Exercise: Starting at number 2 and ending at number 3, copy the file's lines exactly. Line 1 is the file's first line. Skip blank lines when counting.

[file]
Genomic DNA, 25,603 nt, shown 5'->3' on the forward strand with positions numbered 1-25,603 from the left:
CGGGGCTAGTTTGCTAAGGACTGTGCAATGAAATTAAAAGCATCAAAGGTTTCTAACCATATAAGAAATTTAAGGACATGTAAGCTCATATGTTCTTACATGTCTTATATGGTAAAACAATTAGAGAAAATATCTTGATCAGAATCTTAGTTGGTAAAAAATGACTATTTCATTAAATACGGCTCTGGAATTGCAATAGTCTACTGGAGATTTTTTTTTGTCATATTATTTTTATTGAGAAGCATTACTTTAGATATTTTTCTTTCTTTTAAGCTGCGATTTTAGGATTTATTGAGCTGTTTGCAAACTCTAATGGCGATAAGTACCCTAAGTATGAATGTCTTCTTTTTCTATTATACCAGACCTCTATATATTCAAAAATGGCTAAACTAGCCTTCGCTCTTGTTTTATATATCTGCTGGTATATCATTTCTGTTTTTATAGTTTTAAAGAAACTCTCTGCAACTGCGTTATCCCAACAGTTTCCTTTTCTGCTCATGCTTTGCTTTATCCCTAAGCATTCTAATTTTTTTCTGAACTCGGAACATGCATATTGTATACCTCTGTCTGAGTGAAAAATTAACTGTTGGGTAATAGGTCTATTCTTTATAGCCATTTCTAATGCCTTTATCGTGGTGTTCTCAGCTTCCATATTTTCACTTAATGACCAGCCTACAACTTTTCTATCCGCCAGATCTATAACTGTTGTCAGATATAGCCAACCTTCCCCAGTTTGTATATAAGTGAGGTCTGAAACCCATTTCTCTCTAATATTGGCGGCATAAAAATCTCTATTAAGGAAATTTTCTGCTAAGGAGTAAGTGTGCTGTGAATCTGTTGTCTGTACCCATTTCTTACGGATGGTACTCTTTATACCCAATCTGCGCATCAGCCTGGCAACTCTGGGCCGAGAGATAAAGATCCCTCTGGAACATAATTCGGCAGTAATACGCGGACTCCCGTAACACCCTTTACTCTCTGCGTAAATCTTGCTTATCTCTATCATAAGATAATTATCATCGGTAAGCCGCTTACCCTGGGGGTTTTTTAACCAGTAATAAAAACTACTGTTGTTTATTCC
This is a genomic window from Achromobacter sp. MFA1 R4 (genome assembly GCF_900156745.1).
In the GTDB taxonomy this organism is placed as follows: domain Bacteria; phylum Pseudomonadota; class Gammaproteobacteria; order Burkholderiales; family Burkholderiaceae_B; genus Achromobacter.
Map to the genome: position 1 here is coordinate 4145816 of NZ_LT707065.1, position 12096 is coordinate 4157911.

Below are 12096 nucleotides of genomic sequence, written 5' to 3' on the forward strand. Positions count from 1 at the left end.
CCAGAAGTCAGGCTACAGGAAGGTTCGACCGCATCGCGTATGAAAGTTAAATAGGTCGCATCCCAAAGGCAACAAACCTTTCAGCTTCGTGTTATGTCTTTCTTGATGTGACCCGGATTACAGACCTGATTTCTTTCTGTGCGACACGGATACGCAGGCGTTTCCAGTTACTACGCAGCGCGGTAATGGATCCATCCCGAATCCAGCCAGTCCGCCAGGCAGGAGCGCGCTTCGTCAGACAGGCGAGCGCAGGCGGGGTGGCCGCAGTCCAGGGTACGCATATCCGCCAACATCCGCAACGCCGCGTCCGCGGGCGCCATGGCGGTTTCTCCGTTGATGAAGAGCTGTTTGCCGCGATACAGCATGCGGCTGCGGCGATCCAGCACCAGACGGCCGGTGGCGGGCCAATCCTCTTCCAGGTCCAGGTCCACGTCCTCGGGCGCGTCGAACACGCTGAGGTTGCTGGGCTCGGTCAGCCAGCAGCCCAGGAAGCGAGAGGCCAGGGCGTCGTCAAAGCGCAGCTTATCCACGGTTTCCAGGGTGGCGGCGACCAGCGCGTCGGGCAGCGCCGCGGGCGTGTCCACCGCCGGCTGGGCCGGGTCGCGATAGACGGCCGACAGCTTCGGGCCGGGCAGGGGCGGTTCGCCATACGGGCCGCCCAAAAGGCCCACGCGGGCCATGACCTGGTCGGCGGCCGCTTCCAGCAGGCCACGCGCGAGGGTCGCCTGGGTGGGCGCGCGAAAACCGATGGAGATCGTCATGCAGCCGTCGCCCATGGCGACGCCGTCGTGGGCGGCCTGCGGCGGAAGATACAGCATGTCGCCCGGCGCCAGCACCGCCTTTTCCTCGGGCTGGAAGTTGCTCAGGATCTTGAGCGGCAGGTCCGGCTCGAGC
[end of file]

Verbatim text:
CGGGGCTAGTTTGCTAAGGACTGTGCAATGAAATTAAAAGCATCAAAGGTTTCTAACCATATAAGAAATTTAAGGACATGTAAGCTCATATGTTCTTACATGTCTTATATGGTAAAACAATTAGAGAAAATATCTTGATCAGAATCTTAGTTGGTAAAAAATGACTATTTCATTAAATACGGCTCTGGAATTGCAATAGTCTACTGGAGATTTTTTTTTGTCATATTATTTTTATTGAGAAGCATTACTTTAGATATTTTTCTTTCTTTTAAGCTGCGATTTTAGGATTTATTGAGCTGTTTGCAAACTCTAATGGCGATAAGTACCCTAAGTATGAATGTCTTCTTTTTCTATTATACCAGACCTCTATATATTCAAAAATGGCTAAACTAGCCTTCGCTCTTGTTTTATATATCTGCTGGTATATCATTTCTGTTTTTATAGTTTTAAAGAAACTCTCTGCAACTGCGTTATCCCAACAGTTTCCTTTTCTGCTCATGCTTTGCTTTATCCCTAAGCATTCTAATTTTTTTCTGAACTCGGAACATGCATATTGTATACCTCTGTCTGAGTGAAAAATTAACTGTTGGGTAATAGGTCTATTCTTTATAGCCATTTCTAATGCCTTTATCGTGGTGTTCTCAGCTTCCATATTTTCACTTAATGACCAGCCTACAACTTTTCTATCCGCCAGATCTATAACTGTTGTCAGATATAGCCAACCTTCCCCAGTTTGTATATAAGTGAGGTCTGAAACCCATTTCTCTCTAATATTGGCGGCATAAAAATCTCTATTAAGGAAATTTTCTGCTAAGGAGTAAGTGTGCTGTGAATCTGTTGTCTGTACCCATTTCTTACGGATGGTACTCTTTATACCCAATCTGCGCATCAGCCTGGCAACTCTGGGCCGAGAGATAAAGATCCCTCTGGAACATAATTCGGCAGTAATACGCGGACTCCCGTAACACCCTTTACTCTCTGCGTAAATCTTGCTTATCTCTATCATAAGATAATTATCATCGGTAAGCCGCTTACCCTGGGGGTTTTTTAACCAGTAATAAAAACTACTGTTGTTTATTCC
This is a genomic window from Achromobacter sp. MFA1 R4 (genome assembly GCF_900156745.1).